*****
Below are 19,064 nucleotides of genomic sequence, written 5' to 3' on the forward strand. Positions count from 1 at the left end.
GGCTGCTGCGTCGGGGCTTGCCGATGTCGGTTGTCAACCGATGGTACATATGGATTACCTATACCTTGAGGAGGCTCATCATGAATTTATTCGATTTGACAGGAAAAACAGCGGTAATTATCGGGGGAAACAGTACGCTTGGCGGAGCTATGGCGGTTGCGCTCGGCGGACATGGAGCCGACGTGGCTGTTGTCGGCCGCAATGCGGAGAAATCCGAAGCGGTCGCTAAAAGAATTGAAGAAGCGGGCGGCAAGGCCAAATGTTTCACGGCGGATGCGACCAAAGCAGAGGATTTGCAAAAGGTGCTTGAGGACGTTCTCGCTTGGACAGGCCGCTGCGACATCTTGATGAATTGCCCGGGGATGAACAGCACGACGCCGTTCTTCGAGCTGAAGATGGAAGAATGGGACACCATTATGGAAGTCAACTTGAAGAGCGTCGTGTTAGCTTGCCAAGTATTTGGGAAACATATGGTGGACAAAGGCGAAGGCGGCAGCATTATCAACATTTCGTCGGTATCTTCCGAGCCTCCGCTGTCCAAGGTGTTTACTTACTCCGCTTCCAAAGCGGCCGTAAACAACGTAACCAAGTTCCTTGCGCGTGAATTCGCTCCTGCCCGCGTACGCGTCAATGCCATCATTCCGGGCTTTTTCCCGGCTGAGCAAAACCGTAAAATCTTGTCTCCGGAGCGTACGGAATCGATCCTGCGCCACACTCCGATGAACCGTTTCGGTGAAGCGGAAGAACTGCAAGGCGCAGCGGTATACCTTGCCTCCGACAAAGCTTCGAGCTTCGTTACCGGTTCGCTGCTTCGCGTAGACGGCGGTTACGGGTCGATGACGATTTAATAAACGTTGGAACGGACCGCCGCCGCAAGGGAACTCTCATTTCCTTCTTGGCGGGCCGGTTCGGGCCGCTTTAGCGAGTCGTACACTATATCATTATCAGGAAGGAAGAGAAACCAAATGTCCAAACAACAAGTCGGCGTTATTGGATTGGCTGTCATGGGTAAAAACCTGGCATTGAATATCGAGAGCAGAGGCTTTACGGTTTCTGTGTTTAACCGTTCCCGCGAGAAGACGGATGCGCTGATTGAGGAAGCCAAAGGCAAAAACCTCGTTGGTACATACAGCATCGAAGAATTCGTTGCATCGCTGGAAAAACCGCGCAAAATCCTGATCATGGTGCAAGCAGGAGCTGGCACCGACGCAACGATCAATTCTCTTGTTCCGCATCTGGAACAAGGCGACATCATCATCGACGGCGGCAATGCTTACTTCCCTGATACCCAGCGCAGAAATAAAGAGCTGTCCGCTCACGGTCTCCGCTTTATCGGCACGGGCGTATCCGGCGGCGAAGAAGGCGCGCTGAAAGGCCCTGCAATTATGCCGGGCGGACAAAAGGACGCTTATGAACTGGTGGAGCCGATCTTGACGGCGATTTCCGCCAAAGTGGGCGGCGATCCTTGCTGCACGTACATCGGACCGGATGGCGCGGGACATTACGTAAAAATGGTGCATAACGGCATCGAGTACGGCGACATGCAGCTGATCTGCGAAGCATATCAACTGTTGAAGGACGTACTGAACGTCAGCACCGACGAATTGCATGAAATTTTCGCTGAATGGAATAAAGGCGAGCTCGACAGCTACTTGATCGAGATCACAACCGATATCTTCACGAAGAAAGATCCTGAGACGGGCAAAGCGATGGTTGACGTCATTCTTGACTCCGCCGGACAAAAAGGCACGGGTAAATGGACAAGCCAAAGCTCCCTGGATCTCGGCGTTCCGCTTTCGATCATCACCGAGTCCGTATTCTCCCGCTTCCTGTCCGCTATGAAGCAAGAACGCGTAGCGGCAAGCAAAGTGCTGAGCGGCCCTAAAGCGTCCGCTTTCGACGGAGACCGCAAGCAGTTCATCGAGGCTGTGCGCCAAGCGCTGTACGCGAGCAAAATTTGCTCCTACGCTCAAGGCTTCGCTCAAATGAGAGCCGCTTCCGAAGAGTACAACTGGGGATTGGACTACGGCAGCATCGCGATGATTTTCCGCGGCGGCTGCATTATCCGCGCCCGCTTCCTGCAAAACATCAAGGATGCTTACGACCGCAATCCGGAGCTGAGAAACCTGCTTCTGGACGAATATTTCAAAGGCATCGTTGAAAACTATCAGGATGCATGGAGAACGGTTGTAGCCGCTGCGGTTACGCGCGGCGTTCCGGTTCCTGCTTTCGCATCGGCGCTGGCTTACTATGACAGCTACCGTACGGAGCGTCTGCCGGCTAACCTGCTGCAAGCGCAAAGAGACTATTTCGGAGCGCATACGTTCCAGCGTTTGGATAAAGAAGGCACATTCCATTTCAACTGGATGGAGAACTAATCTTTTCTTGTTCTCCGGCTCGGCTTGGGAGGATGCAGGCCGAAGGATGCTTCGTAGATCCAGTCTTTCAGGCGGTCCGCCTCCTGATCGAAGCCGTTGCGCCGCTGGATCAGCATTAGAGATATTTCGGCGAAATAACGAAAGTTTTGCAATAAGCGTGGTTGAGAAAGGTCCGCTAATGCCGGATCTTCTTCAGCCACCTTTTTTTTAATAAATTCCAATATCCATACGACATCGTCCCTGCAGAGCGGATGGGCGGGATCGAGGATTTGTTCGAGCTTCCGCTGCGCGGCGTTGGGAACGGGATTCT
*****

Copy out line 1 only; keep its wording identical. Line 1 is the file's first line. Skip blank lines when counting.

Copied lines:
Below are 19,064 nucleotides of genomic sequence, written 5' to 3' on the forward strand. Positions count from 1 at the left end.